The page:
Issue Date: Sales Success Nov 15, 2008, Posted On: 11/15/2008
Why customer testimonials work What do people who've actually purchased a vehicle from you think about the whole experience? Answering that question is one of the most fundamental tasks you need to accomplish - and it's as simple to do as it is important.
By using testimonials from your customers, you have not only answered the question, you have also solved several other problems.
Overcome skepticism Displaying testimonial letters from satisfied customers is probably one of the easiest ways to improve your sales, and a good one can generate more selling power than some of the best vehicle walkarounds.
Why are testimonials so effective?
Testimonials build trust. Whether your customers are raving about there experience with you and your dealership or about the great service you gave, they're telling your prospects first and foremost that they had a positive experience. Testimonials aren't "selling." Because testimonials aren't written in your voice, they stand out as candid and unbiased accounts of how well you do you job.
Testimonials overcome skepticism. A good testimonial has the power to convince even your toughest customers that you made a difference - and can help them, too.
Choosing a testimonial Here's an example of a glowing, but ultimately ineffective testimonial:
"I love this car. I can't drive it enough. I'm so glad I bought the car from you and I'll definitely be back again."
What could be wrong with that? It sounds like you have a happy customer on your hands.
But what does this testimonial really tell your prospects? Does it prove the vehicle works as expected, or explain exactly how your customer benefited from using it? While the feedback is definitely positive, the testimonial doesn't provide enough detail to have any real impact.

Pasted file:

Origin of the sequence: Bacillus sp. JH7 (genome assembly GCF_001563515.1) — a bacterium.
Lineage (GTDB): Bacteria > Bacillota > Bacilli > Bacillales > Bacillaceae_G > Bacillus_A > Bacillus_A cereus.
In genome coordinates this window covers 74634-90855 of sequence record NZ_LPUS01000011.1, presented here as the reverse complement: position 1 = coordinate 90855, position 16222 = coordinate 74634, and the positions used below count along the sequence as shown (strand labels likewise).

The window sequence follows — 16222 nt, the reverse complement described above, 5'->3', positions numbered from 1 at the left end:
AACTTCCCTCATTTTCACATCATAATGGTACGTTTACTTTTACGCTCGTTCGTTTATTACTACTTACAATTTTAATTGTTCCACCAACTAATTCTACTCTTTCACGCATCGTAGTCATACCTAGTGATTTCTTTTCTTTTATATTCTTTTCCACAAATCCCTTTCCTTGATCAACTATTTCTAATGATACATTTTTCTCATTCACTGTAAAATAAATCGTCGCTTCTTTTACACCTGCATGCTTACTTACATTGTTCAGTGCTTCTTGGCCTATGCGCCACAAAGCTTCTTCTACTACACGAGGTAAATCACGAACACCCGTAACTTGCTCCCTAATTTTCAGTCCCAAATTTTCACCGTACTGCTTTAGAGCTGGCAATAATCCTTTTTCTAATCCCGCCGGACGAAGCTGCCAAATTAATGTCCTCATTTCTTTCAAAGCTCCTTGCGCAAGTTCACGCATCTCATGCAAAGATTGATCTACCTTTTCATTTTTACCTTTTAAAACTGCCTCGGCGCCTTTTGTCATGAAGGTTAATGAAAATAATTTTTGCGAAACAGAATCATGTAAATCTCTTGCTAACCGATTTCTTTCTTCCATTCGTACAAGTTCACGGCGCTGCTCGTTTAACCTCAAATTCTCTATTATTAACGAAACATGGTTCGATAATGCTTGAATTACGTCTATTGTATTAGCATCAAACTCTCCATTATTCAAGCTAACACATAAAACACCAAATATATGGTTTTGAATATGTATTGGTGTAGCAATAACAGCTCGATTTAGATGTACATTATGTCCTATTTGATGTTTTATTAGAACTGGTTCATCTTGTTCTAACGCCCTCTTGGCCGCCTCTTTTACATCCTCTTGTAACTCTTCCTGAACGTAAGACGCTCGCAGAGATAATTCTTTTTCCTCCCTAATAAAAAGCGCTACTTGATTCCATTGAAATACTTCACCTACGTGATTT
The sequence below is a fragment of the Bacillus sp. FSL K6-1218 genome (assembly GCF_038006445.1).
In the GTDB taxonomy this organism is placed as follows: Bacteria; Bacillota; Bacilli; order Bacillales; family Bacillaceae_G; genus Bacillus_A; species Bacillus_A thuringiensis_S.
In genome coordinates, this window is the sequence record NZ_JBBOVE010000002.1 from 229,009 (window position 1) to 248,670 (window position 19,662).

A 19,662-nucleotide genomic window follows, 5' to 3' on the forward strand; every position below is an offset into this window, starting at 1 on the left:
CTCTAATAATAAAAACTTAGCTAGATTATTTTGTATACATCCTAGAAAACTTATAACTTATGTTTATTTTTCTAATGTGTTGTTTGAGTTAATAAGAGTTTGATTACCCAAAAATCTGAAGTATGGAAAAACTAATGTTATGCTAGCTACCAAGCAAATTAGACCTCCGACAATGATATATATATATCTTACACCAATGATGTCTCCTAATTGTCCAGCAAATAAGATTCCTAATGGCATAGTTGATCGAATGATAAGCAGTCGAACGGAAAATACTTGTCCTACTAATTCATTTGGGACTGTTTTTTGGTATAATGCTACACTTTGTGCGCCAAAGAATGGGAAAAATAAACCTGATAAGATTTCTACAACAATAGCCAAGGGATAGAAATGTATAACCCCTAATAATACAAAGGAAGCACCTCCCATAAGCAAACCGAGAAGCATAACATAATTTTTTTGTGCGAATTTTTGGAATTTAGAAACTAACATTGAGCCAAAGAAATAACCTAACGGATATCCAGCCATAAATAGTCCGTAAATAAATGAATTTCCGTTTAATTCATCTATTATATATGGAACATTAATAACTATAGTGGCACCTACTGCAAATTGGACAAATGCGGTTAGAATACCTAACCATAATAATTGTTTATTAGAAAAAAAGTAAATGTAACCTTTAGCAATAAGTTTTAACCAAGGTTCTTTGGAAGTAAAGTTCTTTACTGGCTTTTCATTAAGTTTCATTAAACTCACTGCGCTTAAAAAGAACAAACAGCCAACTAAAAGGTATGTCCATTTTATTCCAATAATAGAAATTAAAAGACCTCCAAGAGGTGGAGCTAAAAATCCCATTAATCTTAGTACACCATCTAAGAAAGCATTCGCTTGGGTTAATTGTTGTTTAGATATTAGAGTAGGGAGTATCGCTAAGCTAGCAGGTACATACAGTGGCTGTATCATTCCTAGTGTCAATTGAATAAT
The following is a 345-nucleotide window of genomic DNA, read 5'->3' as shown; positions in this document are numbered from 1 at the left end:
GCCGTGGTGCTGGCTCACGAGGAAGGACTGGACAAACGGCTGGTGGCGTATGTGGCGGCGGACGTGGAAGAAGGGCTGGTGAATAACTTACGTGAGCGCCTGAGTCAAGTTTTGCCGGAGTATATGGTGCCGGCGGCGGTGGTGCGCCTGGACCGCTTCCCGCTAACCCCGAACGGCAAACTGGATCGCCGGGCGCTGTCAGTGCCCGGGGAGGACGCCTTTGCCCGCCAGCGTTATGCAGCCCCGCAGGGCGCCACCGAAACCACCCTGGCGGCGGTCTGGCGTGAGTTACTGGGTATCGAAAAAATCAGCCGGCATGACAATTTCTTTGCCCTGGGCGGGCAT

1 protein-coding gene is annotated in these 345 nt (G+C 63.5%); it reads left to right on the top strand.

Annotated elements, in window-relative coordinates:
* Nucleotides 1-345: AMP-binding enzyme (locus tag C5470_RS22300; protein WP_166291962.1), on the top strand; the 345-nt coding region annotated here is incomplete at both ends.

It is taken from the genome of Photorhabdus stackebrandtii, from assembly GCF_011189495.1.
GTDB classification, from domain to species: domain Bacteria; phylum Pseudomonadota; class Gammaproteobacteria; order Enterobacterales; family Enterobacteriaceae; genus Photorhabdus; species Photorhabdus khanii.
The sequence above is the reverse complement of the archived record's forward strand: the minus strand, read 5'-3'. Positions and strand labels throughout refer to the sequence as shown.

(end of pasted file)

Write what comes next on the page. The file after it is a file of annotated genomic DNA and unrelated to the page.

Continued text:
Here's an example of the kind of effective, benefits-driven testimonial that'll turn a car shopper into a car buyer:
"I'm very pleased with the Ford Edge we purchased from you. Last week I took the family for a long weekend in the mountains and for the first time we were able to get all of our luggage and the baby's playpen inside our car. And we could carry our bikes on the back, too."
What works? What makes this testimonial so powerful? Let's break down the elements of an effective testimonial in more detail:
A good testimonial is filled with benefits. A comment like, "This car is great!" is nice to hear, but it doesn't tell visitors what the vehicle can actually do for them. You want the benefits to be front and center in every testimonial: ""We've never seen any product that could make our car shine like that chemical protection we bought from you--until now."
A good testimonial will substantiate your presentation. If you say a vehicle can do something, your testimonials should back up your promises, complete with actual facts and figures. How did it solve their problems or improve their lives?
A good testimonial is from someone your audience can relate to. You want your customers to see that a vehicle helped someone just like them. Make sure your testimonials come from someone with whom your regular customers can identify. If you sell primarily to senior citizens, for example, ask your customers if you can include their age along with the testimonial. If you're selling to parents with young children, ask if you can mention how many kids they have or include a photo of their family.
A good testimonial is credible. Accompany each testimonial with the first name, last name and hometown of each testimonial-giver to show that your endorsements come from real people. Always try to include a photo as well.
A good testimonial is comparative. Did your customers drive another brand of car before they bought yours? You want your customers to know what your vehicles can do that others can't. Choose testimonials that set your brand apart from your competition.